Kenyan wildlife authorities are fitting livestock-raiding lions with a collar that alerts rangers when the predators venture out of Nairobi National Park.
A team of scientists, researchers and veterinarians have fitted lions at Nairobi National Park in Kenya with satellite tracking collars to help reduce conflict and beef up security operations in the park.
Livestock farmers, especially Maasai herdsmen, track and kill lions to avenge the loss of animals, threatening the existence of 35 to 40 lions at the park on the outskirts of the Kenyan capital.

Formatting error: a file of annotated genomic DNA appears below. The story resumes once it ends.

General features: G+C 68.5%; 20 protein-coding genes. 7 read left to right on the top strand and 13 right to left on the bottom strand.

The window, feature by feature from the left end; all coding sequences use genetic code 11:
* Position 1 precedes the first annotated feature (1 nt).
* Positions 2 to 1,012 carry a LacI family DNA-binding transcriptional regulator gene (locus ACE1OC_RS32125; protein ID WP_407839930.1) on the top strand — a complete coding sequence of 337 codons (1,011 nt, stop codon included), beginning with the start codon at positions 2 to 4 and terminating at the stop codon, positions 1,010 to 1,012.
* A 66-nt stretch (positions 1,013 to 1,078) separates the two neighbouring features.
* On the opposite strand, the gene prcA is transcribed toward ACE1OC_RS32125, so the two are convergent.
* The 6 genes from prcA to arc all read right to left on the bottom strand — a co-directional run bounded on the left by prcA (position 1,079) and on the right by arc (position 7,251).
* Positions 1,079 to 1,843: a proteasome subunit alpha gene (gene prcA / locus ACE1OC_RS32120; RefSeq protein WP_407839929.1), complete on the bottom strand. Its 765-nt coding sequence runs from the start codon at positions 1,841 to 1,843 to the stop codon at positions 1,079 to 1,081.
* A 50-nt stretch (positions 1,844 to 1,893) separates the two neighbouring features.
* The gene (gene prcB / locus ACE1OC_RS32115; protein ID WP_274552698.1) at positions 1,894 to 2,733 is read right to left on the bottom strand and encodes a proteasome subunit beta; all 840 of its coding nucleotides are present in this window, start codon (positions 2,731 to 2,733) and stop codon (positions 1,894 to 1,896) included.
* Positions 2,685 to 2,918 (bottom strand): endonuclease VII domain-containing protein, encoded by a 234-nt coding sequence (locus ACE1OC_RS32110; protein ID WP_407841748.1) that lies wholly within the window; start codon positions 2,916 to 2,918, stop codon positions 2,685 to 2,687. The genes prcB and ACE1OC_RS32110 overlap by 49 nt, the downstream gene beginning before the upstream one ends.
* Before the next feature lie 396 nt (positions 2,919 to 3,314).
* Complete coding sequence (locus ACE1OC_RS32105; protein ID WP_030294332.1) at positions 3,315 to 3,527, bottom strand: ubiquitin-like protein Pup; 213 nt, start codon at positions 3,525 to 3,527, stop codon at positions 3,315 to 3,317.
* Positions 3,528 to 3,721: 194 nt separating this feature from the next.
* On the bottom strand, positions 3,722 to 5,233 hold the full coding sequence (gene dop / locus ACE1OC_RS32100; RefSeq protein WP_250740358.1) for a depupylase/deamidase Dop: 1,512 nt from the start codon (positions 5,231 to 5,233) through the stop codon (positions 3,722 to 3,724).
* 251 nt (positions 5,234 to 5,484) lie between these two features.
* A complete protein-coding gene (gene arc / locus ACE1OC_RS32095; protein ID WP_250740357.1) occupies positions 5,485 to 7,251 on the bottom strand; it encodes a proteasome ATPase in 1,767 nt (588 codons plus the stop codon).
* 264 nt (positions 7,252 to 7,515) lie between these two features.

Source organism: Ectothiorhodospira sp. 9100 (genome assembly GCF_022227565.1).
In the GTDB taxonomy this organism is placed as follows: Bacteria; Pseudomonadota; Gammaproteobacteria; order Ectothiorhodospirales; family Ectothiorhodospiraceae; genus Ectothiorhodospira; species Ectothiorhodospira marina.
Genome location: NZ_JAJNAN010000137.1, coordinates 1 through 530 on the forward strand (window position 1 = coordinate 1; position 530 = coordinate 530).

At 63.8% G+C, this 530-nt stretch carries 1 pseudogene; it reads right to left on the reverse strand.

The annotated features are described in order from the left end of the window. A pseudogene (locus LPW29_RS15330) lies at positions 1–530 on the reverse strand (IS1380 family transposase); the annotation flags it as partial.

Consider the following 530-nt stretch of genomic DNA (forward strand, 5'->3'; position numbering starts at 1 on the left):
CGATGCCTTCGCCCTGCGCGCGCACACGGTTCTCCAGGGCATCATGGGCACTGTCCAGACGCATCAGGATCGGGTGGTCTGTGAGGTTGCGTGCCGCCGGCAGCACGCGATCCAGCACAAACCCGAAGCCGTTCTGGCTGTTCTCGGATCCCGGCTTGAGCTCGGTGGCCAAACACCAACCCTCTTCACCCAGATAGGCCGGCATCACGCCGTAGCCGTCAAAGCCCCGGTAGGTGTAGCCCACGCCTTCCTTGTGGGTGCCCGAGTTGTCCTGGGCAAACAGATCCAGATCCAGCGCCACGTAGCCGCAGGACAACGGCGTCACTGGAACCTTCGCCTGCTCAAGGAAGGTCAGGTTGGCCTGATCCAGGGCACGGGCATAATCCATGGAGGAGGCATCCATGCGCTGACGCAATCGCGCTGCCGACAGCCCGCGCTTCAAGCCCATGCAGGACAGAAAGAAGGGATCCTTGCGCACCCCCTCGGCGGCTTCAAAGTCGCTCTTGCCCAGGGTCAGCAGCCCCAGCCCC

Rangers will now be able to move to areas where the lion have encroached using coordinates sent by the collars and return the animals to the park. The collars send GPS coordinates by text messages to a rangers’ cell phones.
Kenya Wildlife Service said the project is expected to help scientists understand the extent lion ranging is affected by human and livestock distribution around the park.
The collars will also aid direct observation of the lions in the field and help investigate pride structure and additional social behavior.
The lion population in Kenya is suspected to have decreased considerably over the last two decades mainly due to habitat loss and conflicts with people and their live stock. There are an estimated 2,000 lions in Kenya. Agencies